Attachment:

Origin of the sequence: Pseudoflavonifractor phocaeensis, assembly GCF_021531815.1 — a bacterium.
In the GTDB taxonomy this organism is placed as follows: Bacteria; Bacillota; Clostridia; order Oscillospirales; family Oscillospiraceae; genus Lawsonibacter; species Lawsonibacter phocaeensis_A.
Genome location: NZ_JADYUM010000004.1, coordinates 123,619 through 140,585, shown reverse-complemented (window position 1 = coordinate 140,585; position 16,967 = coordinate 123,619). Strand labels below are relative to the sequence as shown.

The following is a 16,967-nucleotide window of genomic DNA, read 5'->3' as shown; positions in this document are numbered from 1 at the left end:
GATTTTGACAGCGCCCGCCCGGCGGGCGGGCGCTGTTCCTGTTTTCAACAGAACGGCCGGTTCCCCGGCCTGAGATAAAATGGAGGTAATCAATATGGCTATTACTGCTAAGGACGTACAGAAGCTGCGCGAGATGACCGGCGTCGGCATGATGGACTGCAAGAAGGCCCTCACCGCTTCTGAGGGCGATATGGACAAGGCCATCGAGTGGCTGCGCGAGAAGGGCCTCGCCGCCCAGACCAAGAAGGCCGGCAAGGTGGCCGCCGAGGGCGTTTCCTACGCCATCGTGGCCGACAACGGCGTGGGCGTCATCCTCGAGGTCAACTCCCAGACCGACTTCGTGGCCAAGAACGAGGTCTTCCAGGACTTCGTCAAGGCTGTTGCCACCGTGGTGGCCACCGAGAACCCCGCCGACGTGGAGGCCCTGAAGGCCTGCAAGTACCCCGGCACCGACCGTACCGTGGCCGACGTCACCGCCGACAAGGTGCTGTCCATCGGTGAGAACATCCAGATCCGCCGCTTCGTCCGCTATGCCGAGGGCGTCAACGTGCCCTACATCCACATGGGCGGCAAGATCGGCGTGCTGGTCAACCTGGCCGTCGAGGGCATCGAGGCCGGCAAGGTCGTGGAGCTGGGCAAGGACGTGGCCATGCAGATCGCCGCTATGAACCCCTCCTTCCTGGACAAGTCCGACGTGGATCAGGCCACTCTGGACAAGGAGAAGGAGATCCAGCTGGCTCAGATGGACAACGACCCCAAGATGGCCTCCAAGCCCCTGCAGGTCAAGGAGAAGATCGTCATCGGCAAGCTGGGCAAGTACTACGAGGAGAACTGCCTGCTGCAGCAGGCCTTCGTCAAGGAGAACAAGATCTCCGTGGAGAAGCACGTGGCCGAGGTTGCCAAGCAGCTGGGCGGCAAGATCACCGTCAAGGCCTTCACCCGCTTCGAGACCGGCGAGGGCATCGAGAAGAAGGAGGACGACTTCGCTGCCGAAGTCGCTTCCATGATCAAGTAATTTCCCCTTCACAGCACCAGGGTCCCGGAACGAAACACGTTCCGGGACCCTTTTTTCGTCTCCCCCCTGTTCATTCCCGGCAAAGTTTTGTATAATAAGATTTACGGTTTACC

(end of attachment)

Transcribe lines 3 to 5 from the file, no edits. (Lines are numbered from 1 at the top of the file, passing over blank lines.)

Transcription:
Genome location: NZ_JADYUM010000004.1, coordinates 123,619 through 140,585, shown reverse-complemented (window position 1 = coordinate 140,585; position 16,967 = coordinate 123,619). Strand labels below are relative to the sequence as shown.

The following is a 16,967-nucleotide window of genomic DNA, read 5'->3' as shown; positions in this document are numbered from 1 at the left end:
GATTTTGACAGCGCCCGCCCGGCGGGCGGGCGCTGTTCCTGTTTTCAACAGAACGGCCGGTTCCCCGGCCTGAGATAAAATGGAGGTAATCAATATGGCTATTACTGCTAAGGACGTACAGAAGCTGCGCGAGATGACCGGCGTCGGCATGATGGACTGCAAGAAGGCCCTCACCGCTTCTGAGGGCGATATGGACAAGGCCATCGAGTGGCTGCGCGAGAAGGGCCTCGCCGCCCAGACCAAGAAGGCCGGCAAGGTGGCCGCCGAGGGCGTTTCCTACGCCATCGTGGCCGACAACGGCGTGGGCGTCATCCTCGAGGTCAACTCCCAGACCGACTTCGTGGCCAAGAACGAGGTCTTCCAGGACTTCGTCAAGGCTGTTGCCACCGTGGTGGCCACCGAGAACCCCGCCGACGTGGAGGCCCTGAAGGCCTGCAAGTACCCCGGCACCGACCGTACCGTGGCCGACGTCACCGCCGACAAGGTGCTGTCCATCGGTGAGAACATCCAGATCCGCCGCTTCGTCCGCTATGCCGAGGGCGTCAACGTGCCCTACATCCACATGGGCGGCAAGATCGGCGTGCTGGTCAACCTGGCCGTCGAGGGCATCGAGGCCGGCAAGGTCGTGGAGCTGGGCAAGGACGTGGCCATGCAGATCGCCGCTATGAACCCCTCCTTCCTGGACAAGTCCGACGTGGATCAGGCCACTCTGGACAAGGAGAAGGAGATCCAGCTGGCTCAGATGGACAACGACCCCAAGATGGCCTCCAAGCCCCTGCAGGTCAAGGAGAAGATCGTCATCGGCAAGCTGGGCAAGTACTACGAGGAGAACTGCCTGCTGCAGCAGGCCTTCGTCAAGGAGAACAAGATCTCCGTGGAGAAGCACGTGGCCGAGGTTGCCAAGCAGCTGGGCGGCAAGATCACCGTCAAGGCCTTCACCCGCTTCGAGACCGGCGAGGGCATCGAGAAGAAGGAGGACGACTTCGCTGCCGAAGTCGCTTCCATGATCAAGTAATTTCCCCTTCACAGCACCAGGGTCCCGGAACGAAACACGTTCCGGGACCCTTTTTTCGTCTCCCCCCTGTTCATTCCCGGCAAAGTTTTGTATAATAAGATTTACGGTTTACC